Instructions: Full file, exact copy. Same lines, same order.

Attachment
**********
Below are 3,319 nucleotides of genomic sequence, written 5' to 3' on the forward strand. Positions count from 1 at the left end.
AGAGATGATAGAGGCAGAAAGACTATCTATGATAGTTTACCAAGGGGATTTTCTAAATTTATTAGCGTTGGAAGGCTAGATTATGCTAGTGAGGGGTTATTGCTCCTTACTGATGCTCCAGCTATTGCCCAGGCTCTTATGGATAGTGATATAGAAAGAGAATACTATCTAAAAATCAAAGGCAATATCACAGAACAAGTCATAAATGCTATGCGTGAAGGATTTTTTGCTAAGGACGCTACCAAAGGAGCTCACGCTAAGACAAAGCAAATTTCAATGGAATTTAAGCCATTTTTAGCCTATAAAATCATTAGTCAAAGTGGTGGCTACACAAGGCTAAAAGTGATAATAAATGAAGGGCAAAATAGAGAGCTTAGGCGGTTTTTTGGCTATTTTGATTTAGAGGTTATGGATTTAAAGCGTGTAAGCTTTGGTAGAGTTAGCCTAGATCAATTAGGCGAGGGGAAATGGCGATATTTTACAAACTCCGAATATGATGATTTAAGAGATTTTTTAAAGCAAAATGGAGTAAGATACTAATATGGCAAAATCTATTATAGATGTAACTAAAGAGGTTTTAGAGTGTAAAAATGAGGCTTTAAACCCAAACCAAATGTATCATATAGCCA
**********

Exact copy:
Below are 3,319 nucleotides of genomic sequence, written 5' to 3' on the forward strand. Positions count from 1 at the left end.
AGAGATGATAGAGGCAGAAAGACTATCTATGATAGTTTACCAAGGGGATTTTCTAAATTTATTAGCGTTGGAAGGCTAGATTATGCTAGTGAGGGGTTATTGCTCCTTACTGATGCTCCAGCTATTGCCCAGGCTCTTATGGATAGTGATATAGAAAGAGAATACTATCTAAAAATCAAAGGCAATATCACAGAACAAGTCATAAATGCTATGCGTGAAGGATTTTTTGCTAAGGACGCTACCAAAGGAGCTCACGCTAAGACAAAGCAAATTTCAATGGAATTTAAGCCATTTTTAGCCTATAAAATCATTAGTCAAAGTGGTGGCTACACAAGGCTAAAAGTGATAATAAATGAAGGGCAAAATAGAGAGCTTAGGCGGTTTTTTGGCTATTTTGATTTAGAGGTTATGGATTTAAAGCGTGTAAGCTTTGGTAGAGTTAGCCTAGATCAATTAGGCGAGGGGAAATGGCGATATTTTACAAACTCCGAATATGATGATTTAAGAGATTTTTTAAAGCAAAATGGAGTAAGATACTAATATGGCAAAATCTATTATAGATGTAACTAAAGAGGTTTTAGAGTGTAAAAATGAGGCTTTAAACCCAAACCAAATGTATCATATAGCCA